EW-A-401 to Treat Intermittent Claudication
|The safety and scientific validity of this study is the responsibility of the study sponsor and investigators. Listing a study does not mean it has been evaluated by the U.S. Federal Government. Read our disclaimer for details.|
|ClinicalTrials.gov Identifier: NCT00080392|
Recruitment Status : Completed
First Posted : March 30, 2004
Last Update Posted : December 12, 2019
This study will test the safety of a drug called EW-A-401 in patients with intermittent claudication - pain and discomfort in the legs due to blockages of the arteries. The study will also evaluate whether EW-A-401 improves blood flow to the legs. EW-A-401 contains genetic material (DNA) that instructs the body to produce specific proteins that promote the growth of new blood vessels and may, therefore, improve blood flow to the legs.
Patients 21 years of age and older with pain or discomfort of one or both legs due to blockages of the arteries below the groin may be eligible for this study. Candidates are screened with a medical history, physical examination, blood and urine tests, eye examination, chest x-ray and CT scan of the chest, and treadmill tests. Patients who are able to exercise more than 12 minutes on the treadmill may not enroll in the study.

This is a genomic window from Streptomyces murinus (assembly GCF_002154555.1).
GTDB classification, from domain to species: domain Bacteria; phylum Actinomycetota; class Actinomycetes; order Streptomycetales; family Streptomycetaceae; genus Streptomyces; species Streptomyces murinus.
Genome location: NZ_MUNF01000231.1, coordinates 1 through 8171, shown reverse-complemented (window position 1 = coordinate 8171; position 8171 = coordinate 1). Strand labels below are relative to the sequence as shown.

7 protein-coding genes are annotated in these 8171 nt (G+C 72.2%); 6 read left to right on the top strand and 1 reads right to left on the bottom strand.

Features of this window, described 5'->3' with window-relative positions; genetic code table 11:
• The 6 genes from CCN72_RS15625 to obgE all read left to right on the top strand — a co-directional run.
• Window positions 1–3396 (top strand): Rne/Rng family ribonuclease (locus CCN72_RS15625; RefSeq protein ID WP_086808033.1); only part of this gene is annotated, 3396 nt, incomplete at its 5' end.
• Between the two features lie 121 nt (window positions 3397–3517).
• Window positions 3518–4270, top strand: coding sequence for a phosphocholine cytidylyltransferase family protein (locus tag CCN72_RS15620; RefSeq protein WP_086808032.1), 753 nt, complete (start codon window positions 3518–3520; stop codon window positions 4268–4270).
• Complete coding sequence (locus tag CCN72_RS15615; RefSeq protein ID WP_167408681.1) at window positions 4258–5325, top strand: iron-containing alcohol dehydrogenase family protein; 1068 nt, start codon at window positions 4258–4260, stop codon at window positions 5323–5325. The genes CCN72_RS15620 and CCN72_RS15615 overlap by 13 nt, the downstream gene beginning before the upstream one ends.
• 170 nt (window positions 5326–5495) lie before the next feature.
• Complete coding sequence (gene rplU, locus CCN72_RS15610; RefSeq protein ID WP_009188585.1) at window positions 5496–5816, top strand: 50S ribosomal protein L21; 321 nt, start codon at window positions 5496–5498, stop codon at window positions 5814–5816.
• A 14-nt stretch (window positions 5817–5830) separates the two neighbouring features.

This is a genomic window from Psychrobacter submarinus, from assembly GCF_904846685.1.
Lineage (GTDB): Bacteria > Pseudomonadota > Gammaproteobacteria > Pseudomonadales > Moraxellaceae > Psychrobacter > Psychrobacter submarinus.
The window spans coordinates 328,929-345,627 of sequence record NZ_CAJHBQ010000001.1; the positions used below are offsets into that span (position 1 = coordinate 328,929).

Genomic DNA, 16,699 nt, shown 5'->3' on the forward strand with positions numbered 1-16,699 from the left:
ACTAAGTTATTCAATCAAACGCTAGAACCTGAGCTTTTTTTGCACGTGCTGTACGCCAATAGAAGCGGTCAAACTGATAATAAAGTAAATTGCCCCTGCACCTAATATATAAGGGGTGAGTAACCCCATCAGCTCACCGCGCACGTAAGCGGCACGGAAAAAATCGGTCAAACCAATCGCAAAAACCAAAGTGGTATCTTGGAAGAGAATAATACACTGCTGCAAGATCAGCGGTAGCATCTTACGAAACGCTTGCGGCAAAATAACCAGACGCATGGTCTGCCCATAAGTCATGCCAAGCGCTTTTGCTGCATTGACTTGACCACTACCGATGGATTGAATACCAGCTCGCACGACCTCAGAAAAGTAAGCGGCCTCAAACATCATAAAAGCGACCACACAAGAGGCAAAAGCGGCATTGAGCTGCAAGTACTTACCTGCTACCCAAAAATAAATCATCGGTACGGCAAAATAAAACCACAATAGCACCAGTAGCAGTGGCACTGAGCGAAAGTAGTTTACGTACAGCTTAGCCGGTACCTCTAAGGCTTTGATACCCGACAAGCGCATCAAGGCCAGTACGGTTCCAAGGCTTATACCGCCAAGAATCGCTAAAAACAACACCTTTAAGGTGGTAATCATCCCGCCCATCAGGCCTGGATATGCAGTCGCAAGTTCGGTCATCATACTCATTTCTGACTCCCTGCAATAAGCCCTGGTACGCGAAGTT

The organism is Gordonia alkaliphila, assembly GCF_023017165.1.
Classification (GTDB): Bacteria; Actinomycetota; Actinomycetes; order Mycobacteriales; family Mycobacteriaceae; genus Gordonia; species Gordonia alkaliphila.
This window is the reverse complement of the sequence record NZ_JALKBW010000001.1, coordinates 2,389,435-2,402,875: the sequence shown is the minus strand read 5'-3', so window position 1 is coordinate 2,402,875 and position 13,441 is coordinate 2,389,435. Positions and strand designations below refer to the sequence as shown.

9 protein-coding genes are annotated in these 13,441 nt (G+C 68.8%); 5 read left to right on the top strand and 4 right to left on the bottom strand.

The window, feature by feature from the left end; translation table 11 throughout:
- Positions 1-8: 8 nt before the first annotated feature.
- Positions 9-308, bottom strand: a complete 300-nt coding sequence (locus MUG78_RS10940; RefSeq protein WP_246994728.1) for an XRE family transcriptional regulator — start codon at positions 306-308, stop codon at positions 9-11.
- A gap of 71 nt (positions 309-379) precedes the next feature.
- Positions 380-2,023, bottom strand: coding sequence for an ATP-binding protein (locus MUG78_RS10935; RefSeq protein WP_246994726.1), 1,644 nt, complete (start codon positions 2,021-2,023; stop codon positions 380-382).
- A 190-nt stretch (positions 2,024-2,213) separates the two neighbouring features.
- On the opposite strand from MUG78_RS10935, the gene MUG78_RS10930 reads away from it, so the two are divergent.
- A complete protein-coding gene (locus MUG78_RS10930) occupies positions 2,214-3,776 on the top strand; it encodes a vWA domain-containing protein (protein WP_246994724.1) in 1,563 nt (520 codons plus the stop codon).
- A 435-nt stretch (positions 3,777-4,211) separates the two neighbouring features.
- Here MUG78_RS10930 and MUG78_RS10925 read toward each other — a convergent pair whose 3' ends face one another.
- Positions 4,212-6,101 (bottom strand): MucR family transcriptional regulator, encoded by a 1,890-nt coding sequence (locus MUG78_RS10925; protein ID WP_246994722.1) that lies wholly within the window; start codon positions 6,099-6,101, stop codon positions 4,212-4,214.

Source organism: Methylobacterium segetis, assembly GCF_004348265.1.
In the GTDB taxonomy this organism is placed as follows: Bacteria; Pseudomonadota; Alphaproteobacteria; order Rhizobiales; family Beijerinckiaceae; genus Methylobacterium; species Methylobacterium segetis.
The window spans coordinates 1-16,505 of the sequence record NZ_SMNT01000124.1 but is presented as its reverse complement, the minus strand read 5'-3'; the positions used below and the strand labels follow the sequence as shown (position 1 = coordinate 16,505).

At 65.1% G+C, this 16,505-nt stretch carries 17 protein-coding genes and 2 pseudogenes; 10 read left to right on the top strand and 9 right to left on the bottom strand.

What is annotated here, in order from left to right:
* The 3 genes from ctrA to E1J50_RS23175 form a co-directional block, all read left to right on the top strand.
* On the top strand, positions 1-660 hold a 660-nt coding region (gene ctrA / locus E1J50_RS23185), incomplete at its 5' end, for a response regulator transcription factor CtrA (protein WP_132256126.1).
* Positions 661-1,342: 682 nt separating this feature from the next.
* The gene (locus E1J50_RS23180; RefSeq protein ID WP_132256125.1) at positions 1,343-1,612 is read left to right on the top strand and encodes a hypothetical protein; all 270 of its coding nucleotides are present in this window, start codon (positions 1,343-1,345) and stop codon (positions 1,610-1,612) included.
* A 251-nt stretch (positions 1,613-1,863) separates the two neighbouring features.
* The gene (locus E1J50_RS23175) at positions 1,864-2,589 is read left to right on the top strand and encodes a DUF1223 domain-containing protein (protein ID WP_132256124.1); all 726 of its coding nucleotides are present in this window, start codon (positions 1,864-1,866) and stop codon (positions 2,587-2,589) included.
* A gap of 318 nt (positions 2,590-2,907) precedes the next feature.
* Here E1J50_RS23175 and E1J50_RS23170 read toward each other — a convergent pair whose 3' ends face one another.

Participants undergo the following procedures:
- Muscle biopsy: On the first day of the study, patients have a muscle biopsy. This procedure is done under local anesthesia with mild sedation. A 1-inch incision is cut into the skin over a calf muscle and a small amount of muscle tissue is removed for examination by a pathologist.
- Drug treatment and tests: About 10 to 13 days after the biopsy, patients are admitted to the NIH Clinical Center for 3 to 5 days for drug treatment and tests. They receive 10 injections of either the study drug (EW-A-401) or placebo (an inactive substance) in each leg during a single session lasting about 1 hour. In addition, they have blood and urine tests, complete questionnaires about their symptoms, and undergo magnetic resonance imaging (MRI), a test that a magnetic field and radio waves to produce detailed images of body tissues and organs. For this procedure, the patient lies on a table that slides into the scanner (a large hollow tube) for imaging of the blood vessels in the legs. Patients wear headphones to muffle loud knocking and thumping sounds that occur during the scanning process.
- 30-day follow-up: Patients return to the Clinical Center three times over 30 days following the hospital stay for a medical history, physical examination, and blood and urine tests to assess the safety of EW-A-401.
- Extended follow-up: Patients return to the Clinical Center at 3, 6, and 12 months after hospitalization for a medical history and physical examination, blood and urine tests, two treadmill tests, questionnaires about symptoms, and MRI studies, including imaging for blood flow measurement. Blood flow to the legs is measured during MRI using large blood pressure cuffs inflated around the legs during the scanning. The cuffs are inflated very tightly for 5 minutes, and then a dye is injected into an arm vein to brighten the images. Additional pictures are taken over the next 5 to 10 minutes. At two of these follow-up visits, patients also have an eye examination, and at the 3- or 6-month visit they have a repeat muscle biopsy of the calf.